A species once believed extinct has begun to reappear: specialty insurance renewal quotations which are more expensive by a few percentage points. After years of annual reductions, this phenomenon is now spotted with increasing frequency, even for those with clean programmes. The direction of travel has changed for many reasons, but it is still possible to obtain high-quality cover without paying over the odds.

Consolidation amongst brokers and insurers is one factor behind the changing price landscape. A market with fewer, bigger companies is less inclined towards unsustainable competition, and more comfortable refusing under-priced business. Large losses and natural catastrophes have also played a role. After two years which together delivered more than $200 billion in extraordinary claims, underwriters have realised that too-cheap insurance cannot coexist with what some worry is a new-normal frequency for catastrophes.  

As a result, many insurers have muted their appetite for underperforming lines of business dramatically, or withdrawn from them completely. Such remedial action has been most high-profile at Lloyd’s, where an unprecedented initiative – the ‘Decile 10’ – saw the market’s central underwriting authority cajole many underwriting syndicates into scaling back their underwriting in several specific risk classes. By purging surplus risk capacity, this action undoubtedly pushed up London prices in affected classes.

What does this mean for clients? 

These changed market dynamics have had repercussions, but buyers need not be disadvantaged on price or service. Individual outcomes remain dependent on the client and their circumstances, but for most it is possible to complete even the largest insurance programme at an attractive price. A clean loss record and a well-established risk management regime will help. A focus on data is another significant advantage, as underwriters adopt an ever-more technical approach. A considered risk retention strategy, perhaps including captives, can likewise play a significant role. In a relationship business, loyalty also contributes: customers that consistently chose to chop and change in pursuit of the lowest price may now find increased premiums difficult to avoid.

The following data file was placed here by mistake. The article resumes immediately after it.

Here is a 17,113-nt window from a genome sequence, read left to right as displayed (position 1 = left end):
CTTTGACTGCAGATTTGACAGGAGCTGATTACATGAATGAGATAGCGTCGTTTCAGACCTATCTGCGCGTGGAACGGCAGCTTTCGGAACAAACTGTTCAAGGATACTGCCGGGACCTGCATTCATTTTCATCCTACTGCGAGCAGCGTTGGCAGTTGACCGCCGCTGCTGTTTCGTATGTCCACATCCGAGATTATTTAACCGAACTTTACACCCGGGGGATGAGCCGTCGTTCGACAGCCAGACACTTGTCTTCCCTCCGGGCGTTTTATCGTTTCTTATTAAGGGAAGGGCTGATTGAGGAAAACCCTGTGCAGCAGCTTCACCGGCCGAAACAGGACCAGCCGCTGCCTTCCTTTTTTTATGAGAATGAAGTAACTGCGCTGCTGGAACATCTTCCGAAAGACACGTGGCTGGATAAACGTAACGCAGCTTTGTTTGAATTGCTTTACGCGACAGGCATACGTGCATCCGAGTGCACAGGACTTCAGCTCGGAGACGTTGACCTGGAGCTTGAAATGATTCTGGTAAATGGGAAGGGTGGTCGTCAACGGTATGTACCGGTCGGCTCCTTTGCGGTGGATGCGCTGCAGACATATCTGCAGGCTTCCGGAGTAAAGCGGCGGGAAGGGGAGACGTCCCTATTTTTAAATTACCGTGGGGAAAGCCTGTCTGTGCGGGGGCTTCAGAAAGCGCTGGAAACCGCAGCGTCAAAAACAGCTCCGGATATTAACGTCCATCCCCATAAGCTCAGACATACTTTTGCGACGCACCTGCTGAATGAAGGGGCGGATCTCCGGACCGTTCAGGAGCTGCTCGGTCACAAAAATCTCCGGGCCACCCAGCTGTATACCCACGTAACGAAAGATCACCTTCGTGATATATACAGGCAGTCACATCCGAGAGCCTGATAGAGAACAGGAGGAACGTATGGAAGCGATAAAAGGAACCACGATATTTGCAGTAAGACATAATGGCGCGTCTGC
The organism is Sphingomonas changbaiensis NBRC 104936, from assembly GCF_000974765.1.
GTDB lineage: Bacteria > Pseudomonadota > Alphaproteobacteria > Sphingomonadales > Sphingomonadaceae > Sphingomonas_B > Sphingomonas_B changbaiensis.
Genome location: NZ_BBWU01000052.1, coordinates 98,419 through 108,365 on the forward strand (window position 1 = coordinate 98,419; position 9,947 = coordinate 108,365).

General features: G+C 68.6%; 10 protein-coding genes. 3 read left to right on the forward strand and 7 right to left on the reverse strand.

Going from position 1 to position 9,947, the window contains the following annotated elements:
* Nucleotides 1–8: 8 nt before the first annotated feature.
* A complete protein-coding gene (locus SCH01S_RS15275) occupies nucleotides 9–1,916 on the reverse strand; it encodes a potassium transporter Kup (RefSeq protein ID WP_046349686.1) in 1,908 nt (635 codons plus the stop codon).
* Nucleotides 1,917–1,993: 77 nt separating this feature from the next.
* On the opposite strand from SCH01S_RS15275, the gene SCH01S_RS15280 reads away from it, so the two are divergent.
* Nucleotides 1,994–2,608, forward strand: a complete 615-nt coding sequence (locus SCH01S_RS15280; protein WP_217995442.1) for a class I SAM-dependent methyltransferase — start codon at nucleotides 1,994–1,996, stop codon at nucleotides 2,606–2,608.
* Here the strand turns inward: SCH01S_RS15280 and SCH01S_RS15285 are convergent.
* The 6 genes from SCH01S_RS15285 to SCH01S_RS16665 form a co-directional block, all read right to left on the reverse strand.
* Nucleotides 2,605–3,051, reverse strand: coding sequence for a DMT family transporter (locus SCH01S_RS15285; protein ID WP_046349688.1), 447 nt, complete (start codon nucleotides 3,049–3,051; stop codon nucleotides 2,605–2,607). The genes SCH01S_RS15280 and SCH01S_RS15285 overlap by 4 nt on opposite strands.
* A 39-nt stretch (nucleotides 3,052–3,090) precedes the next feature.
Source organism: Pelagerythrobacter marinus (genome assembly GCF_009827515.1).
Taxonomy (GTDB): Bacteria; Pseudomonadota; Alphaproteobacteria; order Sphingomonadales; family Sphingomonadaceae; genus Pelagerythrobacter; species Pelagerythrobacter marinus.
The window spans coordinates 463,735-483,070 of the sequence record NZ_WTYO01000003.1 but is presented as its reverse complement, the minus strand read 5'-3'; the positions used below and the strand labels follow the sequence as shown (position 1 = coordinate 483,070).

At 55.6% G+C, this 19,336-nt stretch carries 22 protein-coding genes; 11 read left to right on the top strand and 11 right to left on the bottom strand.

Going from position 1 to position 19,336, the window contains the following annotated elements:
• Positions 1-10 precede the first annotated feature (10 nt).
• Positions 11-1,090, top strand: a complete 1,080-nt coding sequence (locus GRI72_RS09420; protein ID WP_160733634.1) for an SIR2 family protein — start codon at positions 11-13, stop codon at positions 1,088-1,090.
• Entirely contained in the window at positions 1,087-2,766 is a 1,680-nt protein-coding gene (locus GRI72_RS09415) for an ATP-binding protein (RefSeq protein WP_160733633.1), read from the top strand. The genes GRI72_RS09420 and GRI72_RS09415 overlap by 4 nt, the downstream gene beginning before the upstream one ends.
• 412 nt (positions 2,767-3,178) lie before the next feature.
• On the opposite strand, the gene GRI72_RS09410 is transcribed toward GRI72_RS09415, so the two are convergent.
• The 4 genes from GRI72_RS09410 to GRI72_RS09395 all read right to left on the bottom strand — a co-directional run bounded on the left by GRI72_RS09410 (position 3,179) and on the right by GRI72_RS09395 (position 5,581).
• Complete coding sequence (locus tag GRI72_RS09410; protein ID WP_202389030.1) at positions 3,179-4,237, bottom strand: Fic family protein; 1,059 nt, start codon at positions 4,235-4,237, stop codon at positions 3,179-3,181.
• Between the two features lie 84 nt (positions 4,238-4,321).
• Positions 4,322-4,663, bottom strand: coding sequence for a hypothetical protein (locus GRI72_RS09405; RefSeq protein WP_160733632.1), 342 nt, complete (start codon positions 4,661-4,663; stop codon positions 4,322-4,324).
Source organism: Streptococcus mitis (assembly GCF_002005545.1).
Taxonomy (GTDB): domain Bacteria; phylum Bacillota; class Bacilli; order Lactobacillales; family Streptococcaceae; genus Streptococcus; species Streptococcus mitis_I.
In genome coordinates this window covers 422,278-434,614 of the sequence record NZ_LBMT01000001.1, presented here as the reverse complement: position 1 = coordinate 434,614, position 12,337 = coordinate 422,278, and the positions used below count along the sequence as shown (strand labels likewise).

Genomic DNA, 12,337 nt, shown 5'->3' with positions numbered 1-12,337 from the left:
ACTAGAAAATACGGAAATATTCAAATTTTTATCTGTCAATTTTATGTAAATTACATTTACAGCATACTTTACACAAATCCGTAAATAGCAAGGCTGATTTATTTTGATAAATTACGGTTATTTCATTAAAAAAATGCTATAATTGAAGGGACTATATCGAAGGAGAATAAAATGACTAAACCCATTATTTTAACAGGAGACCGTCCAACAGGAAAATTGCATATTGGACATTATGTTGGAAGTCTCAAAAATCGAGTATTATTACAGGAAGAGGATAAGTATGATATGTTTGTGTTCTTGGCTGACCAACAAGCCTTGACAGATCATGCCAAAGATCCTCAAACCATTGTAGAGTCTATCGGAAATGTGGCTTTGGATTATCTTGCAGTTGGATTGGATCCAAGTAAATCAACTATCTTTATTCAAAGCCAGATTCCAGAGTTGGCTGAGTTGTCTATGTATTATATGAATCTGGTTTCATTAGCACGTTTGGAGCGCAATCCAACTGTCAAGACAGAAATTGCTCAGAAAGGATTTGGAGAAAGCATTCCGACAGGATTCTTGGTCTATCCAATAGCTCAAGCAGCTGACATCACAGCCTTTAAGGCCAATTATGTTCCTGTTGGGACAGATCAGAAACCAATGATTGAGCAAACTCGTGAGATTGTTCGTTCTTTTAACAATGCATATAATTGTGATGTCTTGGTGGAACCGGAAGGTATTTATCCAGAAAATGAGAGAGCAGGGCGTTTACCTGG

Relevance of London

Lloyd’s and the wider London market remain important and relevant. Global trends are still initiated from the underwriting boxes of Lime Street. One of those is genuflection towards sustainable (code for profitable) underwriting. This is not unwelcome, since profits are essential to the financial health of the companies that assume the world’s commercial risk. However, other international markets are playing catch-up with London’s rate changes, such that many highly capitalised, well-regulated companies from Singapore to Oslo, Miami, Hamilton, Dubai, and Zurich continue to offer complex risk transfer at yesterday’s prices. 

A global broker

Miller has grown well beyond its London origins to build relationships with all the leading risk carriers and underwriters around the world. It has access to the best of this catch-up capacity, and regularly looks beyond London to find competitive prices and solid service. This is a limited-time opportunity, since the rest of the world is likely to follow London’s lead soon, and a switch may endanger your loyalty bonus. However, now is a good time to explore all the possibilities. Our teams would be happy to talk through your options. 

Contact Ken